With the generous donation from the Bernard and Irene Schwartz Foundation, Thirteen/WNET will produce a ninety-minute documentary film, Back to School, for national broadcast on September 5, 2006 through the Public Broadcasting Service (PBS). The film is the second installment in a twelve-year documentary project, titled Time for School, that follows a child in each of seven countries from the first year of school to graduation day, striving against all odds to get a basic education. The broadcast film will play a key role in the larger public-engagement efforts to effect true and lasting change in public policy on the issue of global education.
Three public-engagement activities are already scheduled:
Fall 2006 screening and panel discussion at Harvard University organized by project advisor David E. Bloom, professor of economics and demography at the Harvard School of Public Health.
Fall 2006 reception, screening and panel discussion organized by the World Affairs Council of Northern California.
Preview screening at the Council on Foreign Relations (CFR) hosted by project advisor Gene Sperling, director of CFR's Center on Universal Education.
Education is considered a birthright in the industrialized countries of the world, but the global picture is shocking. More than one hundred million children worldwide are out of school this year, one in four children in the developing world will drop out before completing four years of education, and nearly one billion adults-one sixth of the world's population-are illiterate. Sixty percent of those denied schooling are girls, despite evidence that their participation brings crucial benefits: the size of families goes down, families are healthier and live longer, women join the workforce and family income increases.
The urgency of this issue has fallen below the public's radar, despite the fact that the crucial impact of education on global social and economic development is clearly documented. It has been demonstrated that each year of schooling in the poorest nations can raise an individual's earning power by as much as twenty percent. Mamphela Ramphele, the World Bank's former Director for Human Development, said: 'Education alone will not solve poverty, but poverty cannot be solved without education.'To spotlight this under-reported issue, Wide Angle-Thirteen/WNET's global current-affairs series airing on PBS-undertook to profile seven children from around the world in their quest to get a basic education. Begun in 2003, the longitudinal documentary series, Time for School, will continue with broadcasts of updated installments on each child in 2006, 2009, 2012 and 2015-the target date of the UN Millennium Development Goal #2, 'Ensure that all boys and girls complete a full course of primary schooling.'
The films will chronicle the enormous challenges in countries where child labor, poverty, war or changes in political regime destabilize even the best intentions to educate a child. The project will employ the advisory expertise of several of the world's top education specialists. In addition to project advisors Bloom and Sperling, these include Amartya Sen, Nobel laureate in economics, and Eddah Gachukia, founder of the Forum for African Women Educationists and former National Member of Kenya's Parliament.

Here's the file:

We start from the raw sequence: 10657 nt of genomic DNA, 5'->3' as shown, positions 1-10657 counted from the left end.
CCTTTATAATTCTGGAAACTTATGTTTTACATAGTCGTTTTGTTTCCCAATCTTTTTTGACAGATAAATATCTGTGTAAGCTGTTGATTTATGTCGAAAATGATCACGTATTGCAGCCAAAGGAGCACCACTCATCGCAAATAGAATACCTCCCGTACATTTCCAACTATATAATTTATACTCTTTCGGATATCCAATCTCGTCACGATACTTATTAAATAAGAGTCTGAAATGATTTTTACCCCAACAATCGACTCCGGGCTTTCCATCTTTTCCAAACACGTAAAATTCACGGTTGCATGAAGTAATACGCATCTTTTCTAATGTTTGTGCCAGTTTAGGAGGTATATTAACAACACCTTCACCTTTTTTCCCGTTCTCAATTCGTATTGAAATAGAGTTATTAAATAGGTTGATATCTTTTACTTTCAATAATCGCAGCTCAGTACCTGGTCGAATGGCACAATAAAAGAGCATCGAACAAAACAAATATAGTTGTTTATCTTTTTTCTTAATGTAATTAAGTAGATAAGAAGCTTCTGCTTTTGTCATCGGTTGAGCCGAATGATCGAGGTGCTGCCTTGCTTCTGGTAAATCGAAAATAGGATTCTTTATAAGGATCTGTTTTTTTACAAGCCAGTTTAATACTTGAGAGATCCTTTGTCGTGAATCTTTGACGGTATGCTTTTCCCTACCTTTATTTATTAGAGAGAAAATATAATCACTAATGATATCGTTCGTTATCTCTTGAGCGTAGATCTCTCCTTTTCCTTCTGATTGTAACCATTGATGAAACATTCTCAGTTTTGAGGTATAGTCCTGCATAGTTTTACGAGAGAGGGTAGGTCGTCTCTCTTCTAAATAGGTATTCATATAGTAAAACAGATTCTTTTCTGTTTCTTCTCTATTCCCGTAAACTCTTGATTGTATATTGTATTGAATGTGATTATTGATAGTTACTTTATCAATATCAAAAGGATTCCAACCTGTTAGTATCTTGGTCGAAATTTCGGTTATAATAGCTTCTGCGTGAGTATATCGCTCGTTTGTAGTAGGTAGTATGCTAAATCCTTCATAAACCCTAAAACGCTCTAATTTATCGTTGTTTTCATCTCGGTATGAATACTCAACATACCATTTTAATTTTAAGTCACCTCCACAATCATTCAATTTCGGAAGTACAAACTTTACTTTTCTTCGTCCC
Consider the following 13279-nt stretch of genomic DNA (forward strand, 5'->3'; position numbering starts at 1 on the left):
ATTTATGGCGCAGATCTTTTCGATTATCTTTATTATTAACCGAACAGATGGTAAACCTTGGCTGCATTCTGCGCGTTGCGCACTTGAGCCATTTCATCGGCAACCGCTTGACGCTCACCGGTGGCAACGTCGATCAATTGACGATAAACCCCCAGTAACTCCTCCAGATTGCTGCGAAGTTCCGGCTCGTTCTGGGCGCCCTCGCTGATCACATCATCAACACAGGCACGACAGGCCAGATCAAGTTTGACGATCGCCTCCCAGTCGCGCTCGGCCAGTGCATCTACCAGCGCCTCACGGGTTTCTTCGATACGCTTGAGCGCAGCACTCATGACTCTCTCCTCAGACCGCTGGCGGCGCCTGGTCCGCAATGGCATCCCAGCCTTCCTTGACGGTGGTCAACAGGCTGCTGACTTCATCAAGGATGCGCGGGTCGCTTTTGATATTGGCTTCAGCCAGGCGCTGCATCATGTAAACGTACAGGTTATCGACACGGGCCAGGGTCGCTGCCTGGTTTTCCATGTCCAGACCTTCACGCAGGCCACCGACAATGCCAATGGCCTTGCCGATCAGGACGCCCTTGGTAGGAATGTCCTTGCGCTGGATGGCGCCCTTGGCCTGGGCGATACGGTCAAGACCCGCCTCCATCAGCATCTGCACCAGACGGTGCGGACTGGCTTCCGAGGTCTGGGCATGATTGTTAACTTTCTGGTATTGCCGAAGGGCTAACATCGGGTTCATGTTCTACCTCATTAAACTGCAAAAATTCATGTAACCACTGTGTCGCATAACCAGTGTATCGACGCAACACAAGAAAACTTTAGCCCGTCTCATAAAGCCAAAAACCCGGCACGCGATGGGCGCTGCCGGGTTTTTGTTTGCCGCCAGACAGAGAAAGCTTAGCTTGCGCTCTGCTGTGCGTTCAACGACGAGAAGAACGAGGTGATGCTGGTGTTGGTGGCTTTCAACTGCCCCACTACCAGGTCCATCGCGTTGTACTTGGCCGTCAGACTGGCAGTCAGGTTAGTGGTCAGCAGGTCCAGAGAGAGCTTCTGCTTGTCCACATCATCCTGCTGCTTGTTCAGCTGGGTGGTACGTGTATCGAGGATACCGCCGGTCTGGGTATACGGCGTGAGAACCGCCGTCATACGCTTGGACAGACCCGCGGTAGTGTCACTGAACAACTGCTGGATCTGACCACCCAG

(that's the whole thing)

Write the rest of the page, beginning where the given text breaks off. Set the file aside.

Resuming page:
In order to provide a cross-section of the current state of global education, the series contrasts the experiences of children in Afghanistan, Benin, Brazil, India and Kenya with student profiles from Romania (representative of post-Soviet Eastern Europe, where a sweeping shift in the educational system is in the early stages), and from Japan (an affluent, industrialized country considered to have one of the most successful educational systems in the world). The 'graduation' film is planned for 2015 to coincide with the benchmark date of the Millennium Development Goal for primary education. This final film will be a kind of global report card, examining whether the international community's campaign to school the world's children has made a tangible difference in the lives of young people living in some of the world's most vulnerable regions.
The Emmy Award-winning Wide Angle series-of which Time for School is a component-premiered on PBS in 2002 and has continuously garnered enthusiastic reviews, recognition and viewership. In its first season, The Wall Street Journal called it 'unerringly first-class' and The New York Times wrote that it holds 'a distinct and valuable place' in the American television landscape. Wide Angle's production team has extensive experience in news, current affairs and documentary production for PBS, as well as in independent production, cable television and international broadcast.
07/03/2006: The National Education Association's annual meeting in Orlando, Florida.
Preview screening of an excerpt of Back to School two months before the broadcast premiere.
Participants: 9,600 delegates of the NEA representing education employees from all fifty states viewed and warmly received the film. NEA President Reg Weaver announced the film's national PBS airdate on September 5. Through international affiliates of the NEA, educators in Brazil, Chile, Congo, Ghana, Guyana, Honduras, Malaysia, Sweden and the United Kingdom will receive DVD copies of the documentary following the U.S. broadcast.